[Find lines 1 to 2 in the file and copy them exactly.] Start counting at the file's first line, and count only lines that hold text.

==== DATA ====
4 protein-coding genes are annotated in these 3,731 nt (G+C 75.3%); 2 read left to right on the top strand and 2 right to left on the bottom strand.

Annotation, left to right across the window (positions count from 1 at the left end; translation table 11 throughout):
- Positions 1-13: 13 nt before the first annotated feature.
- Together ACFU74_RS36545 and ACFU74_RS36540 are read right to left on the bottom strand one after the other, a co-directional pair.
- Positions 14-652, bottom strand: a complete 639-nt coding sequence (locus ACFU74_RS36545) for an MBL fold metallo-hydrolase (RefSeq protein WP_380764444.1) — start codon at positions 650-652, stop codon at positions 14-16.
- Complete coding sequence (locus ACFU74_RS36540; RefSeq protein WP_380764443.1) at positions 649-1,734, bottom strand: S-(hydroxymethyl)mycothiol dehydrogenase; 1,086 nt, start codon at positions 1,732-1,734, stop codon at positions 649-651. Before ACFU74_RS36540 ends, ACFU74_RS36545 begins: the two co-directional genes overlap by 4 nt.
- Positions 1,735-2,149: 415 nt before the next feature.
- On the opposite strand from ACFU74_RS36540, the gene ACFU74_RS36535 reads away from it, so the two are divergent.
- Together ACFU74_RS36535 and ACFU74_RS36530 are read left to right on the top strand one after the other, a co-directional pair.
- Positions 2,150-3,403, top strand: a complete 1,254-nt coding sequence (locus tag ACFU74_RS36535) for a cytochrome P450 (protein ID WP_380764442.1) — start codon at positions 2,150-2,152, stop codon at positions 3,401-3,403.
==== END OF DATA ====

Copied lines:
4 protein-coding genes are annotated in these 3,731 nt (G+C 75.3%); 2 read left to right on the top strand and 2 right to left on the bottom strand.

Annotation, left to right across the window (positions count from 1 at the left end; translation table 11 throughout):